Do you have such bad arthritis that it pains you to walk? If so, this type of exercise regime is exactly what you need to help your afrthritis, also. Walk only until you have pain, or marked discomfort, given if it is only 30 seconds. Stop until the pain is gone, and then start again. A bike is very helpful for very heavy people or those with a lot of pain when they exercise. Set the bike at zero tension until you are able to ride for 30 minutes or an hour. Start out by riding only 5 minutes at a time, or less, but do it 5 times a day, gradually increasing the time as you get stronger or have less discomfort.

As you find that your shortness of breath and fatigue lessen, and you are able to walk 5 or 6 or 7 minutes at a time, you can start walking 4 times a day.

When you get up to 10 minutes at each session you can drop down to 3 times a day if you wish. Do you realize that you are now walking one half hour a day! Once you can walk 20 minutes you'll have it made and after this it will be easy.

Advance to 30 minutes twice a day. You'll find it quite easy now to gradually increase your time as much as 5 or even 10 minutes a session. Soon you will be walking one hour at a time and now is when you can try to gradually increase your speed.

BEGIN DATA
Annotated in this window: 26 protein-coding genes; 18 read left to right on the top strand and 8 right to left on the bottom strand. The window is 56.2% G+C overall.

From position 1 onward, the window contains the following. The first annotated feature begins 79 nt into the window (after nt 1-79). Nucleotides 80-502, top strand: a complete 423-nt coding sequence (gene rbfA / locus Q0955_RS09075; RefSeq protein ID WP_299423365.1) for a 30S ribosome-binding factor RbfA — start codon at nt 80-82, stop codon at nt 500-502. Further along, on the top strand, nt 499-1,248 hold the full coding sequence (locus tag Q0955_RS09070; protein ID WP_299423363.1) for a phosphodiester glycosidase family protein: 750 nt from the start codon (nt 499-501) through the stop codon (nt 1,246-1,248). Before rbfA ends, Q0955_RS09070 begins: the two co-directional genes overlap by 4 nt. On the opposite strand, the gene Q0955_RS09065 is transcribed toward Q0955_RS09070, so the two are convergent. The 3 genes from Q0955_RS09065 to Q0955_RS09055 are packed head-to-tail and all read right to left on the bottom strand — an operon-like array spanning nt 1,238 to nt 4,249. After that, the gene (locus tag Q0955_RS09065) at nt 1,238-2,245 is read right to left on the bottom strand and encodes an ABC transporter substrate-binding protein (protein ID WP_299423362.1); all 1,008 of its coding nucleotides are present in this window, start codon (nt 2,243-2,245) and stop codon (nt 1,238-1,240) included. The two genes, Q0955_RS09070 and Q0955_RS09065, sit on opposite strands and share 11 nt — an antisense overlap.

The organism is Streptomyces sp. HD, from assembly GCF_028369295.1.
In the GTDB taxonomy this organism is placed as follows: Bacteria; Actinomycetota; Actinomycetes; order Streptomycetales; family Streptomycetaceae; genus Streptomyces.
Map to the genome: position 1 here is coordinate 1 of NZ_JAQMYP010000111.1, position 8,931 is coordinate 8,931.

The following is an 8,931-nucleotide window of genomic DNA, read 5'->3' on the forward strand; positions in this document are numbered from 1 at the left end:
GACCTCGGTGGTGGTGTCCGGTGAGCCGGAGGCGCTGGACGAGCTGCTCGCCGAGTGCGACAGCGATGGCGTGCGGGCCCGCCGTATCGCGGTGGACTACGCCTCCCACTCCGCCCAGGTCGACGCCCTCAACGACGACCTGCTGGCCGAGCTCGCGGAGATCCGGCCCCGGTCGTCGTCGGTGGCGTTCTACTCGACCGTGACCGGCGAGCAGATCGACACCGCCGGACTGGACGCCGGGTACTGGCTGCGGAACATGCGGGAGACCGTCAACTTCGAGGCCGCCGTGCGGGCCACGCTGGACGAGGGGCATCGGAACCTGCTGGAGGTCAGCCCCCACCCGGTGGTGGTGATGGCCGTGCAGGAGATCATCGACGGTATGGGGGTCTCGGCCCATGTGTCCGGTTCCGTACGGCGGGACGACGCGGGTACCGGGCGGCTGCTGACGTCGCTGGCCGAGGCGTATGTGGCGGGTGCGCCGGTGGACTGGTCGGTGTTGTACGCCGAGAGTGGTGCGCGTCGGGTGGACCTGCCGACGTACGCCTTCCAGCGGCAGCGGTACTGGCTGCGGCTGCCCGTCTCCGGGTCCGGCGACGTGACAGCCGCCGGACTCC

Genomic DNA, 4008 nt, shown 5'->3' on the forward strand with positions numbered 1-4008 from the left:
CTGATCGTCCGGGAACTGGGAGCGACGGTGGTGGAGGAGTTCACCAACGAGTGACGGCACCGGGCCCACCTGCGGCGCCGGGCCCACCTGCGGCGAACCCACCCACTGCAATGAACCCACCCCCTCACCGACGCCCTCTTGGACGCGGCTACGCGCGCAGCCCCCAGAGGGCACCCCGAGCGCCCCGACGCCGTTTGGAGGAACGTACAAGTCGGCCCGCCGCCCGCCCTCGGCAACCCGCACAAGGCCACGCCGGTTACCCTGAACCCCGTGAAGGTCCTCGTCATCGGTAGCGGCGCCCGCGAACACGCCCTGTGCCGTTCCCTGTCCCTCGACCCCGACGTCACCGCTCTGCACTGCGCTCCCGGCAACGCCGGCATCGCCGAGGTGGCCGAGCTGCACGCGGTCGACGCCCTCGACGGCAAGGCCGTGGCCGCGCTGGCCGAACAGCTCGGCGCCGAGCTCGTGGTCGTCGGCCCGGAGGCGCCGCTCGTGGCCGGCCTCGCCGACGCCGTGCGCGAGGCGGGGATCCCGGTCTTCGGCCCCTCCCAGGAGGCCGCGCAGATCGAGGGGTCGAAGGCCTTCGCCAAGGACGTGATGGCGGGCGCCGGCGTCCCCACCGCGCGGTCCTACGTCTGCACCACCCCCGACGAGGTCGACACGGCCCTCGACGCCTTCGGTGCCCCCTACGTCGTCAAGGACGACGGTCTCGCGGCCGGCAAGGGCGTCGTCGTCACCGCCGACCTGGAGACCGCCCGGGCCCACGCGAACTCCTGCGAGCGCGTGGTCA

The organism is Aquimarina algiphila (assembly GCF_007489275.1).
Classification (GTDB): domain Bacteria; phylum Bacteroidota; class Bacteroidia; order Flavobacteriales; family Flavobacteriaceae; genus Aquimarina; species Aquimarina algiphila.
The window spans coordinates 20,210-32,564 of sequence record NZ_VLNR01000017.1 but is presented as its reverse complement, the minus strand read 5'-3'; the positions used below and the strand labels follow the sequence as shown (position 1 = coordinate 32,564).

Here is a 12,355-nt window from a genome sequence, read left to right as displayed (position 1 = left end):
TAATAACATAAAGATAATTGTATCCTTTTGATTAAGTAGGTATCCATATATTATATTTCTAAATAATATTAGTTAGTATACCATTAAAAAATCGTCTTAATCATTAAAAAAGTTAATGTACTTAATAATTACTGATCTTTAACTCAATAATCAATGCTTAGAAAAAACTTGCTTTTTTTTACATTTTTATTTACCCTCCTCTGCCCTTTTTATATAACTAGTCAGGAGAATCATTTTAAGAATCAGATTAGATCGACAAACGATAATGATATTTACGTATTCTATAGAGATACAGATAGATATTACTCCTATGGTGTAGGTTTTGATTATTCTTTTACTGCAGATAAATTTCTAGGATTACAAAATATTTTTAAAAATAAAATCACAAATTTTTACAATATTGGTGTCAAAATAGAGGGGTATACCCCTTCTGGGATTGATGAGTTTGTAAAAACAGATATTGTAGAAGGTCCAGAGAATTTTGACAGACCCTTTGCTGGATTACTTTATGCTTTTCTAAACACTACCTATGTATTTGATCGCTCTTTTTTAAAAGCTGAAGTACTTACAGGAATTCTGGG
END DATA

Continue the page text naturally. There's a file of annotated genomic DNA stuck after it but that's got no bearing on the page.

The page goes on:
You can't find anyplace in your neighborhood to walk? The weather is too bad? Try walking in the local malls. If you get a treadmill, buy one that goes as slowly as 1/2 mile an hour if you are very limited. If necessary, start your walking at that rate, just a few minutes at a
time, with no elevation. Remember that your goal is to be able to exercise with no more than moderate SOB.

You can gradually increase the speed on the treadmill to 1 mile an hour but don't go higher than that until you are able to walk one hour at a time. Remember that your goal is endurance and no more than moderate shortness of breath. Once you can walk an hour you will be able to